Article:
The other aspect of the cult of Molech that’s relevant to our investigation is the clear connection in the Bible between the dark god and the practice of consulting the ʾōbôt, the spirits of the dead. We turn first to Leviticus:
The Lord spoke to Moses, saying, “Say to the people of Israel, Any one of the people of Israel or of the strangers who sojourn in Israel who gives any of his children to Molech shall surely be put to death. The people of the land shall stone him with stones. I myself will set my face against that man and will cut him off from among his people, because he has given one of his children to Molech, to make my sanctuary unclean and to profane my holy name. And if the people of the land do at all close their eyes to that man when he gives one of his children to Molech, and do not put him to death, then I will set my face against that man and against his clan and will cut them off from among their people, him and all who follow him in whoring after Molech.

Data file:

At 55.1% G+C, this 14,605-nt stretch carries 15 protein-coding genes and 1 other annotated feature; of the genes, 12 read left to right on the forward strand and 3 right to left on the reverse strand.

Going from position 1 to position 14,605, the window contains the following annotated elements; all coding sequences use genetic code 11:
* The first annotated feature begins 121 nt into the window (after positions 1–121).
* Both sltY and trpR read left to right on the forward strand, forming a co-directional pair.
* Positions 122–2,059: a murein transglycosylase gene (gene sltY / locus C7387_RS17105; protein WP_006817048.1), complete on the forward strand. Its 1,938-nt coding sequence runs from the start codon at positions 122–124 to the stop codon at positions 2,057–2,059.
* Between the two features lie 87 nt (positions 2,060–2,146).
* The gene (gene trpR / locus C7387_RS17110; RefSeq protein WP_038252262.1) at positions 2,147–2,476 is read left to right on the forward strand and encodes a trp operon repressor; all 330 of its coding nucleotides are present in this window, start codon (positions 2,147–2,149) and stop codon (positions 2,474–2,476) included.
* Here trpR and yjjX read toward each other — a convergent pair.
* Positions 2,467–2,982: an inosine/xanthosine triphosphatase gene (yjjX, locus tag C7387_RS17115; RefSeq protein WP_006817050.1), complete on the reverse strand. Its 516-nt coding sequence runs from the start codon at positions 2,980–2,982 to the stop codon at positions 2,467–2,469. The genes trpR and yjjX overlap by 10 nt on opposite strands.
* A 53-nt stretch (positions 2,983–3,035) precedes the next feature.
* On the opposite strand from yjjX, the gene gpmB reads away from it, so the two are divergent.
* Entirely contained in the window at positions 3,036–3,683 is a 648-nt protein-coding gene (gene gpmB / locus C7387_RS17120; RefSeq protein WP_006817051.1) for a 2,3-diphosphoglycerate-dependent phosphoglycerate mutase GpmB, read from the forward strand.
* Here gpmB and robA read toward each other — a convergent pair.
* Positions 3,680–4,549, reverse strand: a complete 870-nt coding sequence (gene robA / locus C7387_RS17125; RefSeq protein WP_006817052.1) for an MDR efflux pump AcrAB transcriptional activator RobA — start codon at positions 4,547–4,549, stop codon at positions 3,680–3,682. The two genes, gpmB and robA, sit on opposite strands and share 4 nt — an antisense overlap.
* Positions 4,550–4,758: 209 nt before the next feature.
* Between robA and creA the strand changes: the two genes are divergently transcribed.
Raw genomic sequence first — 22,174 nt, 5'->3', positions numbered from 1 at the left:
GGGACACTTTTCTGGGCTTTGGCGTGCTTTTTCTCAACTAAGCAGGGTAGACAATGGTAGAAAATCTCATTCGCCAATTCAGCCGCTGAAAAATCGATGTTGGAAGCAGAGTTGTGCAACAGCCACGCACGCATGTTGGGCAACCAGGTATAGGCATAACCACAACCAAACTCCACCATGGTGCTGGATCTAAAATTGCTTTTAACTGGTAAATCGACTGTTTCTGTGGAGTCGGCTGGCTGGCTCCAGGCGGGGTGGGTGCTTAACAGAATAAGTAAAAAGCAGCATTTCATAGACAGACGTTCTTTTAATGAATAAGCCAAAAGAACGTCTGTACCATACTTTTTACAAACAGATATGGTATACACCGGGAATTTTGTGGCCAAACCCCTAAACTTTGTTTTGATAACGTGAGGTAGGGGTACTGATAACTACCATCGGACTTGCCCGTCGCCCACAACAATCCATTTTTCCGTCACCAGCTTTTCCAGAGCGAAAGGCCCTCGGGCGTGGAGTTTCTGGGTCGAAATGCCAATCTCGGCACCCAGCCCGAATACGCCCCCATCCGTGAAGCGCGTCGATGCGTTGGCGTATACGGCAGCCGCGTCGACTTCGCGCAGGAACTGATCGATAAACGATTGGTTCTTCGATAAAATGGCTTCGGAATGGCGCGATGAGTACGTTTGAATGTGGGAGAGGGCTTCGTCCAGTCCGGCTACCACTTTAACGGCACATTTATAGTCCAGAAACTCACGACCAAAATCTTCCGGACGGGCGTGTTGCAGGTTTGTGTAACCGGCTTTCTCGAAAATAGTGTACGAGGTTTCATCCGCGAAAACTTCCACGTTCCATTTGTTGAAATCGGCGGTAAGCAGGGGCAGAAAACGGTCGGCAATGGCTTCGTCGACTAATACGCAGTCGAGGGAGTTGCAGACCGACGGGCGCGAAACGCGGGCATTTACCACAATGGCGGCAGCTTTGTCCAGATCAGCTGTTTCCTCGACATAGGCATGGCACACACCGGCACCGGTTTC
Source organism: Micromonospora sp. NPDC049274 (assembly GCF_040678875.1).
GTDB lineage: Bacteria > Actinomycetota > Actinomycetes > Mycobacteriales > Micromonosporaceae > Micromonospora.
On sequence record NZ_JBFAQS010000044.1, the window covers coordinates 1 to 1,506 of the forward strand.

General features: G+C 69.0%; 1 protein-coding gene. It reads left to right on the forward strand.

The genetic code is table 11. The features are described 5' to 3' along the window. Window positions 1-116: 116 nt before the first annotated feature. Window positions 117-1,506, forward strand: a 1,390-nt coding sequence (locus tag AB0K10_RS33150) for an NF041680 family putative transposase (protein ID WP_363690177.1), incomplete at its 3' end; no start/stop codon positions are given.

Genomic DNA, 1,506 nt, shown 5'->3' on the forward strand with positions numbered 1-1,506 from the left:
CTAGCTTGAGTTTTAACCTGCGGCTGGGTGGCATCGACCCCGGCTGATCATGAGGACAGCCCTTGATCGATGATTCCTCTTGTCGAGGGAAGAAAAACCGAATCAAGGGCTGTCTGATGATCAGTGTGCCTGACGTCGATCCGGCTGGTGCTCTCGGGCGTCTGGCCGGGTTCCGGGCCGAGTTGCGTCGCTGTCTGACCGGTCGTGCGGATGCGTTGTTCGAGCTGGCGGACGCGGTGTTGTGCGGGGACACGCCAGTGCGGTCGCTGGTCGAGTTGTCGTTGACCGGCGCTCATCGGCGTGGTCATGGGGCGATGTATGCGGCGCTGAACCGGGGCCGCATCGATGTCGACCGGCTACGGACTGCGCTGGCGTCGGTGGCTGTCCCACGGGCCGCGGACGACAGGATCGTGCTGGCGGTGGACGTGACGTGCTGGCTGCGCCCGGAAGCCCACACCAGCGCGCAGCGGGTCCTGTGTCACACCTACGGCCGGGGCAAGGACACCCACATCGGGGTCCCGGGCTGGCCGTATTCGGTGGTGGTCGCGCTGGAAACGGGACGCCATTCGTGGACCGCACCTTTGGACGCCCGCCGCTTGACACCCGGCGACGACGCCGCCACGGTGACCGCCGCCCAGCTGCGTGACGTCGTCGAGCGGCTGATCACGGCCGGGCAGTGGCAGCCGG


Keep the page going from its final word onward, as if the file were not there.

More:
If a person turns to mediums [ʾōbôt] and necromancers [yiddĕʿōnîm], whoring after them, I will set my face against that person and will cut him off from among his people.Leviticus 20:1–6
The significance here is that God Himself directly linked the cult of Molech to the gods and spirits of the netherworld.
The unifying principle of vv. 1–6 is not merely “illegitimate cultic practices,” but the practice of the cult of the dead. This realization makes sense, also, of the condemnation of the guilty party’s entire clan (mispahto) in v. 5: as we saw at Mari and Ugarit, the cult of the dead is a family affair, to secure the blessings (and avert the wrath) of past family for the sake of the family present and yet to be.